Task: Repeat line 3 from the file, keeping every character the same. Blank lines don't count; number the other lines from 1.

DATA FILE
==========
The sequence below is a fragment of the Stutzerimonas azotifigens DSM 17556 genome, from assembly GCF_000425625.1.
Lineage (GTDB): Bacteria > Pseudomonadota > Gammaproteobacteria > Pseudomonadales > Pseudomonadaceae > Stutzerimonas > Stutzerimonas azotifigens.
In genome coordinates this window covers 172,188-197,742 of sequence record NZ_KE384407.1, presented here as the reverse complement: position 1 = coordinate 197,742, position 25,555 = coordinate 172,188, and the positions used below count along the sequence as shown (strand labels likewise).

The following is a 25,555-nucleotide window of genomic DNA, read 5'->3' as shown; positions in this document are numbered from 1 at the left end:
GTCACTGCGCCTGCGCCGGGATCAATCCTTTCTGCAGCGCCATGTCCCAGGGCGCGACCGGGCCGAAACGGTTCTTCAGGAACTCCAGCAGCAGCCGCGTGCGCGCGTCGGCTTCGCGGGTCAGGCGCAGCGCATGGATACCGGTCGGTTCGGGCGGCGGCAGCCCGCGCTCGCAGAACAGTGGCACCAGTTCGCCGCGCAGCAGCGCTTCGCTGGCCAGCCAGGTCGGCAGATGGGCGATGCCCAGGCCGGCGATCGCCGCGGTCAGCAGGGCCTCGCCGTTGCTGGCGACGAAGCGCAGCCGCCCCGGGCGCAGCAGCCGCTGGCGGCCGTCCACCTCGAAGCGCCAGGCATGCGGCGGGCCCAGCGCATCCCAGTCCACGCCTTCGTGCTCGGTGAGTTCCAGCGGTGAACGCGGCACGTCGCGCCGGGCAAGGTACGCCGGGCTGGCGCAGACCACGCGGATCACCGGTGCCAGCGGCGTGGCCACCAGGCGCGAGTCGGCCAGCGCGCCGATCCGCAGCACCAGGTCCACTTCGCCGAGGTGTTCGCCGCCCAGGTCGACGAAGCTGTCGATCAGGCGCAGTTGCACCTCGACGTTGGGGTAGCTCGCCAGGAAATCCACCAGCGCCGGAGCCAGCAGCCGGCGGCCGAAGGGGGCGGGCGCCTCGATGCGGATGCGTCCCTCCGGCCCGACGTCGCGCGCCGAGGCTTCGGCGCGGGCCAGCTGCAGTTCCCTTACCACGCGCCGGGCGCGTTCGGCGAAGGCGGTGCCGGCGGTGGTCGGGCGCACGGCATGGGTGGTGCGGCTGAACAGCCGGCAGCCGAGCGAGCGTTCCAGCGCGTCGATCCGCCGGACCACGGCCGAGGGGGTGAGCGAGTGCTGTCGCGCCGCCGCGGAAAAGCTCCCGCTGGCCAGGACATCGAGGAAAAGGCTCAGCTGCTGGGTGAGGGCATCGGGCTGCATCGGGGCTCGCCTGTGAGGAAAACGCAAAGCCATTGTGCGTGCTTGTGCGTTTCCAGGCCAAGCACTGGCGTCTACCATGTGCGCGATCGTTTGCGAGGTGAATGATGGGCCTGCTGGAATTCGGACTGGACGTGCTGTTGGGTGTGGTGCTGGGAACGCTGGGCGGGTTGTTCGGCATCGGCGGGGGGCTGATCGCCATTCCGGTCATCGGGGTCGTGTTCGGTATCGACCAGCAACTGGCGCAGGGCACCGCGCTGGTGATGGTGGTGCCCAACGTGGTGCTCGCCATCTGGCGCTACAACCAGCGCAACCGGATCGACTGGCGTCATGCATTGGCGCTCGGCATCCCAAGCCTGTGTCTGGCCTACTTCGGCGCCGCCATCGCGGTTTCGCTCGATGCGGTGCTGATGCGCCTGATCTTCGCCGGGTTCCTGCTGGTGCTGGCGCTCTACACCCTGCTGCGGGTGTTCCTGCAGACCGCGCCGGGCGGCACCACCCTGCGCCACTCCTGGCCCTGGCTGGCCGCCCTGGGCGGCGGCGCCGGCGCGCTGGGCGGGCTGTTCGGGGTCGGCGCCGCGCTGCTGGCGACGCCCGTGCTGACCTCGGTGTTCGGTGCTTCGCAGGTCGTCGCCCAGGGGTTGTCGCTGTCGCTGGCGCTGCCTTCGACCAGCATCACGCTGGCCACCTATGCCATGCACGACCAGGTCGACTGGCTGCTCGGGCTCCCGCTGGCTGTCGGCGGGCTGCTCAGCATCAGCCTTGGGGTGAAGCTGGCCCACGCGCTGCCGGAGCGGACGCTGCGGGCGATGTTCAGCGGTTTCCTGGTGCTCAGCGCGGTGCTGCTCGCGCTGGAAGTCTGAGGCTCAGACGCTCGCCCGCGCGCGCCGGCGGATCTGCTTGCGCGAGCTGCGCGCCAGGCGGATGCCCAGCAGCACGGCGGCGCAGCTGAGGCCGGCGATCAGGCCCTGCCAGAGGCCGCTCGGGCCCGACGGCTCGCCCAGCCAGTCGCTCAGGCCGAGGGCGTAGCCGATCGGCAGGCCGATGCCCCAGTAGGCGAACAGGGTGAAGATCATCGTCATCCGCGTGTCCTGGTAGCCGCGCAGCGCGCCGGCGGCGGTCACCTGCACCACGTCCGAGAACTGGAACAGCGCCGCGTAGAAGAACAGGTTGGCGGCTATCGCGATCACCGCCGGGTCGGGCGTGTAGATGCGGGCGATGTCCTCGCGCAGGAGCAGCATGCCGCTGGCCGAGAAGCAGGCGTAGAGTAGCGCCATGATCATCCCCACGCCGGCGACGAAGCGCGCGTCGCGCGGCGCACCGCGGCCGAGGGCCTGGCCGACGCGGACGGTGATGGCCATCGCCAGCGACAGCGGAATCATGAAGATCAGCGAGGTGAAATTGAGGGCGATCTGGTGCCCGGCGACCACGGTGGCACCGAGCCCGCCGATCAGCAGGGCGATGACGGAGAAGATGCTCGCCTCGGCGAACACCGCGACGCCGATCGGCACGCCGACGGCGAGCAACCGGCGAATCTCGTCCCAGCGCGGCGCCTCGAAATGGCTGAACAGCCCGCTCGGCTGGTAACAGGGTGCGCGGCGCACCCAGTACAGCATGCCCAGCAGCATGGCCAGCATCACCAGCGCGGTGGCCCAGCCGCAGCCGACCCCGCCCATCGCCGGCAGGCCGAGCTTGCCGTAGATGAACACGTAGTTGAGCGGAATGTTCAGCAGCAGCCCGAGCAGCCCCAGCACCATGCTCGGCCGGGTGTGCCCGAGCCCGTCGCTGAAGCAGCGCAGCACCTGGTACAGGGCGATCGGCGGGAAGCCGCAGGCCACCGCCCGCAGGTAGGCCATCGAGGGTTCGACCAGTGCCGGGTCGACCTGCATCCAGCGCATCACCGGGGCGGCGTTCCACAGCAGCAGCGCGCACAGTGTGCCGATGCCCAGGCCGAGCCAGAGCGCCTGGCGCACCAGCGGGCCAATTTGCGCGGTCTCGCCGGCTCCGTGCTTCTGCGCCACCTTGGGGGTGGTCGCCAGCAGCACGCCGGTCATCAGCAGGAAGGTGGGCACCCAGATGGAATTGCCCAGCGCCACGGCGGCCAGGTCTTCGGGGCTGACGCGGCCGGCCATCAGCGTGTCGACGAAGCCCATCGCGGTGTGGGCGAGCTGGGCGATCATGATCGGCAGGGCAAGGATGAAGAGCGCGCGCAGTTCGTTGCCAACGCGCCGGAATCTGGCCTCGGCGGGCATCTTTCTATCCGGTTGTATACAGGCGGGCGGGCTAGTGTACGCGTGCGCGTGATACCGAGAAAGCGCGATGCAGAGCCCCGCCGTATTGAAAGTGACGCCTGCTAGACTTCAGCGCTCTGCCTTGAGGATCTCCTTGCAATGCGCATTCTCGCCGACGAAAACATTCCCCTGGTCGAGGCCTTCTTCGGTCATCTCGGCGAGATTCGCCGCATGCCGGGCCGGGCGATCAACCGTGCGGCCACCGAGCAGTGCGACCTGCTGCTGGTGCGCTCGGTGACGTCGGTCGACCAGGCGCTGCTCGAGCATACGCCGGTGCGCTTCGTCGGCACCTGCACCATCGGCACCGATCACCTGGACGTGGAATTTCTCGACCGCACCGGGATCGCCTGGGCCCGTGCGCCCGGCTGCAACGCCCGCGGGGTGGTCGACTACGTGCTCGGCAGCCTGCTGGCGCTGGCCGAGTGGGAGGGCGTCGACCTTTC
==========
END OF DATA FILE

In genome coordinates this window covers 172,188-197,742 of sequence record NZ_KE384407.1, presented here as the reverse complement: position 1 = coordinate 197,742, position 25,555 = coordinate 172,188, and the positions used below count along the sequence as shown (strand labels likewise).